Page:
Studies on Smart Structures, Eco-Friendly Elements Affirm Appeal of Green Building

Studies on Smart Structures, Eco-Friendly Elements Affirm Appeal of Green Building

As the end of the year approaches, a raft of studies and reports are being released affirming the benefits and resilience of green building despite turbulent economic times.

In a wide-ranging 218-page report, the Continental Automated Buildings Association examines bright green buildings, the term CABA has coined for the intersection of smart buildings equipped with sophisticated controls systems and high-performance environmentally efficient structures. The result, the study said, is intelligent, green and profitable buildings.

CABA conducted the research with Frost & Sullivan, a global consultancy firm specializing in growth partnerships. Together they chart the development of eco-friendly buildings and smart structures, look at green building rating and certification systems, review the technology that made smart buildings possible and explore the impacts and benefits of the convergence of the two. Along the way, the researchers also provide case studies of nine bright green building projects in the U.S., Egypt and Saudi Arabia.

Researchers said their work shows that bright green buildings will "provide a tangible and significant return on investment." The building industry anticipates rapid growth in the area, and "ultimately, the implementation of intelligent technologies will cost less than traditional technologies, because lifetime operating costs are significantly lower and labor costs are also likely to drop significantly," CABA said in announcing the study results.

For a free copy of the study, click here to download. The report was one of several released in the past month.
Courtesy CABA and Frost & Sullivan
The "2008 Green Survey: Existing Buildings" found that commercial building owners continue to devote funds and other resources to green their portfolios. More than 80 percent of the respondents said they allocated funds to green initiatives this year, according to the survey. Forty-five percent said their sustainability investment will increase in 2009.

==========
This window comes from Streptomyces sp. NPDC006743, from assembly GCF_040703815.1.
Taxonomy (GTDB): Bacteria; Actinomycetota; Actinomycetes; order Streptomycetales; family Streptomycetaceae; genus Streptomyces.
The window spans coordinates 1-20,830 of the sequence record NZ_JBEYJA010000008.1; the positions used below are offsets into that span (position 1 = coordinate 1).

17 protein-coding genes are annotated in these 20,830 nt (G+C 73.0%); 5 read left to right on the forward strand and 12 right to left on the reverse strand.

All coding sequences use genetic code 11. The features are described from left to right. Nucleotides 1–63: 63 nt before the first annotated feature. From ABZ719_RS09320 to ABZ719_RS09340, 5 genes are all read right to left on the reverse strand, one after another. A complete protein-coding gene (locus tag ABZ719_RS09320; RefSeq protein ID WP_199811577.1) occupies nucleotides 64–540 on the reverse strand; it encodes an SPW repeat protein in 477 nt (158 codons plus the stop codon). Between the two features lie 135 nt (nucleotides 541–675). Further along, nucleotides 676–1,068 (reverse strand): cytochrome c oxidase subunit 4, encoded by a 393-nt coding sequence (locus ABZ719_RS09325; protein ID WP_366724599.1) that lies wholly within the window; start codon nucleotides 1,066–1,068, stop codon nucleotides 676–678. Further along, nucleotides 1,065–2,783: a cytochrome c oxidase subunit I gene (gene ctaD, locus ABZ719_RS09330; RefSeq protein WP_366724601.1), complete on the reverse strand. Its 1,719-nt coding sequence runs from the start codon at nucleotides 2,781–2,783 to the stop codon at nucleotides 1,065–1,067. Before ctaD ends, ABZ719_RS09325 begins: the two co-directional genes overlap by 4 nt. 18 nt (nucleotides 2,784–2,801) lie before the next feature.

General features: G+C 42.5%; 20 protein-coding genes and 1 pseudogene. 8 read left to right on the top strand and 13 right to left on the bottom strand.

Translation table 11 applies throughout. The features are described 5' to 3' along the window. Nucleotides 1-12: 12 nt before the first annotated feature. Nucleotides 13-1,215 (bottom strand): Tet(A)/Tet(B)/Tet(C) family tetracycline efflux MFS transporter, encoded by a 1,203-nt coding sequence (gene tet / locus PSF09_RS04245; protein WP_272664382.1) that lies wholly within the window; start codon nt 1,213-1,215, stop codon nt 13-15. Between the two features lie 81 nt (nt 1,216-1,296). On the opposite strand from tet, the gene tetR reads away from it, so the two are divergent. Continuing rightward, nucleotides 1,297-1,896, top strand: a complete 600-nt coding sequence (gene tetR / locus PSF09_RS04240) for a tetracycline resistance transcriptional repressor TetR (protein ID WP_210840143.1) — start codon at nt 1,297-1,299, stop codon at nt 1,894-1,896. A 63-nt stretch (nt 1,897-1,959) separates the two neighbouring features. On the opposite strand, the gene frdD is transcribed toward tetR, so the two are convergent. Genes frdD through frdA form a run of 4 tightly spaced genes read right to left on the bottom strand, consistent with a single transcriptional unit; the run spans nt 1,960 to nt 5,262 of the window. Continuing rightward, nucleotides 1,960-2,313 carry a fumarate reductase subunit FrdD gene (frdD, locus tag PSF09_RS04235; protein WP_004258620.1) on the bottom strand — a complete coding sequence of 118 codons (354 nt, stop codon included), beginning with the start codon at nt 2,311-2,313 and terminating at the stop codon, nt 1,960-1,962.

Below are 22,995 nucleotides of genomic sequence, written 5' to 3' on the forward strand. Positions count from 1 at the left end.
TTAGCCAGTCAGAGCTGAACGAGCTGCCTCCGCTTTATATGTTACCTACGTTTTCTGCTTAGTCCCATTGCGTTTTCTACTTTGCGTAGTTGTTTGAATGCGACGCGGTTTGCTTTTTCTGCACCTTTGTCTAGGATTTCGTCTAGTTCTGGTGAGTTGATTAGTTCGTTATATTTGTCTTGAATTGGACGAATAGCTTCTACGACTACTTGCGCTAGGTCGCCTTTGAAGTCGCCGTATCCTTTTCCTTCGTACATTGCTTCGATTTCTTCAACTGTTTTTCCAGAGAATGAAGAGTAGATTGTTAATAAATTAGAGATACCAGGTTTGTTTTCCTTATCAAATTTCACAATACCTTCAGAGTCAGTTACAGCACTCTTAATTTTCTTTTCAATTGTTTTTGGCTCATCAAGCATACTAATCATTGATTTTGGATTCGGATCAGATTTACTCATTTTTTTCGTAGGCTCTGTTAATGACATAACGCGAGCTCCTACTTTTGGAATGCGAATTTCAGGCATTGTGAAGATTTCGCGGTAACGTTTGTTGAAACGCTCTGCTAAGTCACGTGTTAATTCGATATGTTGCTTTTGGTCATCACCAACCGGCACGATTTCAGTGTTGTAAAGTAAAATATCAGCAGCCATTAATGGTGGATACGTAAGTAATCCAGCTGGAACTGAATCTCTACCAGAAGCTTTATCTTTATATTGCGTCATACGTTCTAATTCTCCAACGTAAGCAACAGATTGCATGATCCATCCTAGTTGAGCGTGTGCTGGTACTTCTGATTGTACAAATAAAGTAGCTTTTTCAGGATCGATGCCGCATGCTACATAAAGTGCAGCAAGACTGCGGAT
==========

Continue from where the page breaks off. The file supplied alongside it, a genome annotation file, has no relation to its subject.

The study was sponsored by Incisive Media's Real Estate Forum and, the Building Owners and Managers Association International and the U.S. Green Building Council.

The survey also found that:
-- Energy conservation was the most common measure undertaken by survey respondents. Initiatives involving recycling, water conservation and Energy Star product programs were next on the list.
-- 60 percent said their firms offer educational programs to assist tenants in implementing green programs, up from 49.4 percent last year.
-- Almost 70 percent of the participants said they implemented a benchmarking system to monitor energy usage and efficiency; 80 percent said efficiency efforts have helped knock back rising energy costs.
-- Almost 65 percent said they feel their green investments have generated a positive ROI, up from 60.8 percent in 2007.

Survey results appear in the November issue of Real Estate Forum magazine, online at  and in the January/February 2009 issue of The BOMA Magazine.

HydroPoint Data Systems Inc
. said its annual Green Leaders Survey found that those queried feel that "going green" results in opportunities for "significant financial and environmental gains during an economic downturn.

Half the respondents said they felt that their company leaders continue to be committed to greening the work environment. The survey also found companies are focused on ensuring that sustainability programs drive rapid time to value.

Nearly 77 percent said they believe that environmental issues pose an economic threat to their businesses. And more than two thirds said their companies are poised to implement conservation practices that they believe will lead to significant financial and environmental gains. Thirty-five percent of respondents said they expect ROI within 24 months.

Meanwhile, Autodesk Inc. and the American Institute of Architects said its 2008 Autodesk/AIA Green Index shows an increase in sustainable design practices by architects and building owners. It also said architects' clients have experienced a doubling in market demand for green buildings in the past year, as well as positive shifts in architects' attitudes about their ability to affect climate change.

Client demand remains the leading driver for green building, according to the index.